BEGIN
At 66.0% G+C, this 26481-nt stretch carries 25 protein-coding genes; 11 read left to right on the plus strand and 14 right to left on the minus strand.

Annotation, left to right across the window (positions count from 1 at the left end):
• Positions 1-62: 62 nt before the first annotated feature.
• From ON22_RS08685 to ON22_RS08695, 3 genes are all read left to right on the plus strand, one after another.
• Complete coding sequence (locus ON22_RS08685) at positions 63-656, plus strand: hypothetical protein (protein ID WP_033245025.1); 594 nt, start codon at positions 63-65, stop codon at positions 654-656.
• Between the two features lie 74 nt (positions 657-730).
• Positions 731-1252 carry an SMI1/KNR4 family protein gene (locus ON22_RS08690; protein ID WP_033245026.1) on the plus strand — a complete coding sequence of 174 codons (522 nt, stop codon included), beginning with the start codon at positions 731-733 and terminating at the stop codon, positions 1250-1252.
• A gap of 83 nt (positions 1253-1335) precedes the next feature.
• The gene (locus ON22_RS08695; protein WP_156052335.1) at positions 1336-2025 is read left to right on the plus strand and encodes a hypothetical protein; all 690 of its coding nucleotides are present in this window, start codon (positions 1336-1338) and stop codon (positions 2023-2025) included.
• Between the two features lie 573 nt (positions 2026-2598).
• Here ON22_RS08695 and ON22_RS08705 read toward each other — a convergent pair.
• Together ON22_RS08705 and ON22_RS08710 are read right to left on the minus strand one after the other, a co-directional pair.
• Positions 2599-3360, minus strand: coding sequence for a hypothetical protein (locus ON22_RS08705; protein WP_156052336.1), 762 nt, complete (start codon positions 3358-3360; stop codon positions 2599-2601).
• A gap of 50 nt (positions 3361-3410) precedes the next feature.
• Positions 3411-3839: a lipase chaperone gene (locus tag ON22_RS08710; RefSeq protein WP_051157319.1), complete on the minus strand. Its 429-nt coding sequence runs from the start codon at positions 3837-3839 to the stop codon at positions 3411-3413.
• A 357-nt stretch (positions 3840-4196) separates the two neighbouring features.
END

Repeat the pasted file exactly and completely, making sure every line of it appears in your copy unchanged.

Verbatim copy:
At 66.0% G+C, this 26481-nt stretch carries 25 protein-coding genes; 11 read left to right on the plus strand and 14 right to left on the minus strand.

Annotation, left to right across the window (positions count from 1 at the left end):
• Positions 1-62: 62 nt before the first annotated feature.
• From ON22_RS08685 to ON22_RS08695, 3 genes are all read left to right on the plus strand, one after another.
• Complete coding sequence (locus ON22_RS08685) at positions 63-656, plus strand: hypothetical protein (protein ID WP_033245025.1); 594 nt, start codon at positions 63-65, stop codon at positions 654-656.
• Between the two features lie 74 nt (positions 657-730).
• Positions 731-1252 carry an SMI1/KNR4 family protein gene (locus ON22_RS08690; protein ID WP_033245026.1) on the plus strand — a complete coding sequence of 174 codons (522 nt, stop codon included), beginning with the start codon at positions 731-733 and terminating at the stop codon, positions 1250-1252.
• A gap of 83 nt (positions 1253-1335) precedes the next feature.
• The gene (locus ON22_RS08695; protein WP_156052335.1) at positions 1336-2025 is read left to right on the plus strand and encodes a hypothetical protein; all 690 of its coding nucleotides are present in this window, start codon (positions 1336-1338) and stop codon (positions 2023-2025) included.
• Between the two features lie 573 nt (positions 2026-2598).
• Here ON22_RS08695 and ON22_RS08705 read toward each other — a convergent pair.
• Together ON22_RS08705 and ON22_RS08710 are read right to left on the minus strand one after the other, a co-directional pair.
• Positions 2599-3360, minus strand: coding sequence for a hypothetical protein (locus ON22_RS08705; protein WP_156052336.1), 762 nt, complete (start codon positions 3358-3360; stop codon positions 2599-2601).
• A gap of 50 nt (positions 3361-3410) precedes the next feature.
• Positions 3411-3839: a lipase chaperone gene (locus tag ON22_RS08710; RefSeq protein WP_051157319.1), complete on the minus strand. Its 429-nt coding sequence runs from the start codon at positions 3837-3839 to the stop codon at positions 3411-3413.
• A 357-nt stretch (positions 3840-4196) separates the two neighbouring features.